Georgia is sometimes thought to be named after St. George. 15th c. cloisonné enamel on gold.
Ethnic Georgians call themselves Kartvelebi (ქართველები), their land Sakartvelo (საქართველო - meaning "a place for Kartvelians"), and their language Kartuli (ქართული). According to the ancient Georgian Chronicles, the ancestor of the Kartvelian people was Kartlos, the great grandson of the Biblical Japheth. The name Sakartvelo (საქართველო) consists of two parts. Its root, kartvel-i (ქართველ-ი), specifies an inhabitant of the core central-eastern Georgian region of Kartli, or Iberia as it is known in sources of Eastern Roman Empire.Ancient Greeks (Strabo, Herodotus, Plutarch, Homer, etc.) and Romans (Titus Livius, Cornelius Tacitus, etc.) referred to early eastern Georgians as Iberians (Iberoi in some Greek sources) and western Georgians as Colchians.
Like most native Caucasian peoples, the Georgians do not fit into any of the main ethnic categories of Europe or Asia. The Georgian language, the most pervasive of the South Caucasian languages, is neither Indo-European, Turkic nor Semitic. The present day Georgian or Kartvelian nation is thought to have resulted from the fusion of aboriginal, autochthonous-inhabitants with immigrants who infiltrated into South Caucasus from the direction of Anatolia in remote antiquity. The ancient Jewish chronicle by Josephus mentions Georgians as Iberes who were also called Thobel Tubal.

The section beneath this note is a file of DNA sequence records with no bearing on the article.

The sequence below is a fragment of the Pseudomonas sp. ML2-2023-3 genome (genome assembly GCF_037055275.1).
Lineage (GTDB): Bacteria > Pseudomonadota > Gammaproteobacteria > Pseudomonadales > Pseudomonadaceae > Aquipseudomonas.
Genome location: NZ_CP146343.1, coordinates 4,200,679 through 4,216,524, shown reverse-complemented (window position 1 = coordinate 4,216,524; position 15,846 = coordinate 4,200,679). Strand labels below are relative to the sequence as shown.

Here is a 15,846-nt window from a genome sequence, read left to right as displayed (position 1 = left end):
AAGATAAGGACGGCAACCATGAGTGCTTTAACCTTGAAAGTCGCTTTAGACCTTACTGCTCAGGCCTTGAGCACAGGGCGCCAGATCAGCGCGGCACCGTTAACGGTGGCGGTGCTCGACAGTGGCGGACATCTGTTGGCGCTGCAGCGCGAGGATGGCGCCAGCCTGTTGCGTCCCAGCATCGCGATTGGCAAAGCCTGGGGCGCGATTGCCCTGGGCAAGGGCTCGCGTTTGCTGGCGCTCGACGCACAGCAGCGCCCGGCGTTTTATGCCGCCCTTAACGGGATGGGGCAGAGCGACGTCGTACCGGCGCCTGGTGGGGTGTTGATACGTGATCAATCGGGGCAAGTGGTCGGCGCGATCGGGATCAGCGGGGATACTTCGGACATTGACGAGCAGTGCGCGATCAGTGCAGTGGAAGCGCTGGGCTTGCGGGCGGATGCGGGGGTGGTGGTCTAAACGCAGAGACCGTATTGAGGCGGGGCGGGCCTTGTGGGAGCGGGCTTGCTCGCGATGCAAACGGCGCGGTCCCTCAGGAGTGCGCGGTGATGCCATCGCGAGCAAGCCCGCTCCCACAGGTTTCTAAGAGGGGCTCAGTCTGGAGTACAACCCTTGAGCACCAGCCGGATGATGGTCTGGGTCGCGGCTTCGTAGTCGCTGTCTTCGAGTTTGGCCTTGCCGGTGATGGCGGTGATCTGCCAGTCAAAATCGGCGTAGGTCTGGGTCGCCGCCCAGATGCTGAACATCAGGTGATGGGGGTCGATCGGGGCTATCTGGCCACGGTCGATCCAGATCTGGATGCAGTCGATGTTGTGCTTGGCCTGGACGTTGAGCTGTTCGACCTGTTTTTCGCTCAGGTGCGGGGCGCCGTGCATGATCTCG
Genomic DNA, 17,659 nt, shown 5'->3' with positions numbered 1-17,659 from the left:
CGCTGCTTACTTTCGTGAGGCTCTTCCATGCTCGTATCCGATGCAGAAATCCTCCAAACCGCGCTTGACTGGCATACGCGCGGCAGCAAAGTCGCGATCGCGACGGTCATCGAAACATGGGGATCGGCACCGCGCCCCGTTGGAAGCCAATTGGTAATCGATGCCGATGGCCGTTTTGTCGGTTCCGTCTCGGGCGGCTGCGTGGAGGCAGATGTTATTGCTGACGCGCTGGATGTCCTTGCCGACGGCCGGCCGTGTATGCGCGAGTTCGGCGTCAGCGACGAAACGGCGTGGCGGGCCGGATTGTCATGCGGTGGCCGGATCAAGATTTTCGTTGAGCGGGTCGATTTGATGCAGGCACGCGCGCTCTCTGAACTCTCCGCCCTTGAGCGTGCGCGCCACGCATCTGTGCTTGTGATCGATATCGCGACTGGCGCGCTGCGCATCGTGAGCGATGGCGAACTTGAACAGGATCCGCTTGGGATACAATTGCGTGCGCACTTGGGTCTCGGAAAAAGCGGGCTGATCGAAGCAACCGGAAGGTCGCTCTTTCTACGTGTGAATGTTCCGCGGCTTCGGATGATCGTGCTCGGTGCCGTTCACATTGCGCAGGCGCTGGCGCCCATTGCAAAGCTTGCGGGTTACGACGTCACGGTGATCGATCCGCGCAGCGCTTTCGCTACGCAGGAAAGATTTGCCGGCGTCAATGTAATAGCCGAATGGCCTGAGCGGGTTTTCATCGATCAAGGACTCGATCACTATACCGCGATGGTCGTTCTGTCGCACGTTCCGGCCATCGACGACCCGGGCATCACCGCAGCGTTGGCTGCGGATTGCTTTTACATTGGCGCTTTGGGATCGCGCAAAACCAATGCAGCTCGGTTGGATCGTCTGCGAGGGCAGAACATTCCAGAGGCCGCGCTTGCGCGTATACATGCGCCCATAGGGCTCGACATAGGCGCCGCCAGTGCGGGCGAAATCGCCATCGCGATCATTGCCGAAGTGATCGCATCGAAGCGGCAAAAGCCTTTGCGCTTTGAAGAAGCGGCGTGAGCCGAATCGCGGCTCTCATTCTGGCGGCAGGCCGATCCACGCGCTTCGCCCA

The terms Georgia and Georgians appeared in Western Europe in numerous early medieval annals. The French chronicler Jacques de Vitry and the English traveler Sir John Mandeville wrote that Georgians are called Georgian because they especially revere Saint George. Notably, in January 2004 the country restored the five-cross flag, featuring the Saint George's Cross; the flag was used in Georgia from the 5th century throughout the Middle Ages